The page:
Guide to Fall Food Preservation

Extend the life of your fall harvest with these basic guidelines and easy recipes, and enjoy homegrown flavor and nutrition all year long.


| September/October 2015



shredded cabbage

Ferment cabbage to enjoy fresh, health-promoting throughout winter.

Photo by iStock

A mastery of simple home preservation techniques is key to delicious, healthy eating and efficient cooking. The home preserver controls the quality of the foods she puts up and, by having fine preserved foods on hand, increases her ability to make tasty meals quickly. Building your own stock of flavorful preserved foods is easier than you might think and well worth the time to learn the simple arts of food preservation.

After all, if you have a jar of July’s homemade marinated peppers in the pantry, you’re halfway done making dinner in January. Preserving decreases our carbon footprints, keeps dollars local year-round, plus it just feels good to be self-sufficient.

But how do we incorporate preserving into our already-full cooking repertoire? There’s nothing wrong with marathon canning, but I recommend putting up small batches of foods while you’re cooking them fresh for dinner anyway. It’s just one more burner on the stove. The most diverse pantries are built one delicious pint at a time.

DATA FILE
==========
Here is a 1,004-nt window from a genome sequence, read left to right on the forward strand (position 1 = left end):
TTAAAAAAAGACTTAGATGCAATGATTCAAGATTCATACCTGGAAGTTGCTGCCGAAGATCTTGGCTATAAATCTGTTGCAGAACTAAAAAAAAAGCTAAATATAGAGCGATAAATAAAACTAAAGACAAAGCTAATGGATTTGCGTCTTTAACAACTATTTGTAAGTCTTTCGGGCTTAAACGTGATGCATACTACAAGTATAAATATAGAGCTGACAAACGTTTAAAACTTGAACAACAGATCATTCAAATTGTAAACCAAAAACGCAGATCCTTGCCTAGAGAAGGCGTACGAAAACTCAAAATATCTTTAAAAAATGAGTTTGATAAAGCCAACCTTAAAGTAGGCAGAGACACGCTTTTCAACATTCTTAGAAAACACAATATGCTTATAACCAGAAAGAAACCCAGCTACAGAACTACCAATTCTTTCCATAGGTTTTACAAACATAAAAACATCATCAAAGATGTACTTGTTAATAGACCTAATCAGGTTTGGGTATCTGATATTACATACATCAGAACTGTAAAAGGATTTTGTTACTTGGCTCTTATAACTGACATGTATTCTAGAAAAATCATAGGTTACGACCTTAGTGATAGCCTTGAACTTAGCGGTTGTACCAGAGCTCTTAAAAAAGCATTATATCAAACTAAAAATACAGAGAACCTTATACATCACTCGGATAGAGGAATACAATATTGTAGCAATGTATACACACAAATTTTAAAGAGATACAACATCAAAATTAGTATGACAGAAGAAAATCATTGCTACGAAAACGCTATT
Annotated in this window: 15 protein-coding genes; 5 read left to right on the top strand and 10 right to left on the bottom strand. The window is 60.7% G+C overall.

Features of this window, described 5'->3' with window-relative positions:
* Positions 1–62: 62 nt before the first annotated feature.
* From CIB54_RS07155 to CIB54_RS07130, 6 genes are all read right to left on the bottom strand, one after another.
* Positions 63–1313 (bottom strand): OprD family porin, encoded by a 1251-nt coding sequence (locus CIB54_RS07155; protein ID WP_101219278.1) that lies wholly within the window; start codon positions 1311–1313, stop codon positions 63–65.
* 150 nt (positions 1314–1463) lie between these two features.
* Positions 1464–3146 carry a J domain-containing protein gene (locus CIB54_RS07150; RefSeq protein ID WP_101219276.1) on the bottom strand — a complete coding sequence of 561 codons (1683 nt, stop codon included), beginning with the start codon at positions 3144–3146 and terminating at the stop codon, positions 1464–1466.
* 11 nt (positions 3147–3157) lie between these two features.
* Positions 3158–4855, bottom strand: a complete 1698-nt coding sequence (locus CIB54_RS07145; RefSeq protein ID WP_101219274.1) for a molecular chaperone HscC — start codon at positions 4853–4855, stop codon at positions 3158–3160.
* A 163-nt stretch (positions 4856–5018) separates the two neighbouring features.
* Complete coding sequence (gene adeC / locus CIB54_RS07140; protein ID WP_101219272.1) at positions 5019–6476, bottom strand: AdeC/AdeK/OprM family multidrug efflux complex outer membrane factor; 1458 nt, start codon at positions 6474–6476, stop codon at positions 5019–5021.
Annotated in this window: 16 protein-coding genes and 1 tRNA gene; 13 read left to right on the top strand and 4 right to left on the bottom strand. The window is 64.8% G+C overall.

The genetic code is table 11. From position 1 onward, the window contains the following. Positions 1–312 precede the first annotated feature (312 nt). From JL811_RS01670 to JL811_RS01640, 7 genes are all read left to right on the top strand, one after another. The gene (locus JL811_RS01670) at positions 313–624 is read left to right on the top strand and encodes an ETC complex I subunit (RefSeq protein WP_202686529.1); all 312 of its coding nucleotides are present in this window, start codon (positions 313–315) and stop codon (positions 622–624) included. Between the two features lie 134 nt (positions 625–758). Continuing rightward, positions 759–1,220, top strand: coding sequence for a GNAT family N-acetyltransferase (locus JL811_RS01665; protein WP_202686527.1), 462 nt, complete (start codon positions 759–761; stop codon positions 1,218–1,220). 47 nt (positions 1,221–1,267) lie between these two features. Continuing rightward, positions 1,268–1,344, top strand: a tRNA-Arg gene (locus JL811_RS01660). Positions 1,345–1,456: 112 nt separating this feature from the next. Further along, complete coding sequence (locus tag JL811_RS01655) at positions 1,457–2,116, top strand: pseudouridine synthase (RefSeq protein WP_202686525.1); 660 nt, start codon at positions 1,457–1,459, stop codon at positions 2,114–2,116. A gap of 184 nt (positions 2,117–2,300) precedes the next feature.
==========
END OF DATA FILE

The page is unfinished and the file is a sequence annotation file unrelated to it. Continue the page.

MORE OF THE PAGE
The key to kitchen efficiency is to build a pantry that reflects your taste and region. If you buy canned tomatoes often, give tomato preserving a whirl—every time you make a dish with those home-canned tomatoes, it will be qualitatively better. Don’t bother canning stuff that’s imported or you don’t love to eat. Additionally, the learning curve for preserving is a lot more tolerable when you are putting up bountiful foods you crave.

When building your pantry, consider the byproducts of the foods you preserve. These are often wasted flavor opportunities. Learning to use the whole food not only cuts down on waste but also bumps up the flavor of the foods you make with them. The bones of poultry, fish and red meat, and the peels and stems of vegetables become stock. Citrus rinds can be zested and frozen to flavor dishes, and the tops of many vegetables that are usually discarded (such as carrots and radishes) are delicious in their own right. Even the marinade, pickle juice or fruit syrup at the bottom of the jar can have a role in your kitchen.

What to Can, What to Freeze, and How to Use It

Use this handy guide to put up all that autumn has to offer. To learn more about the various methods of food preservation mentioned here, and to try a heap of tasty recipes, visit our preservation collection page.





elderberry, echinacea, bee hive

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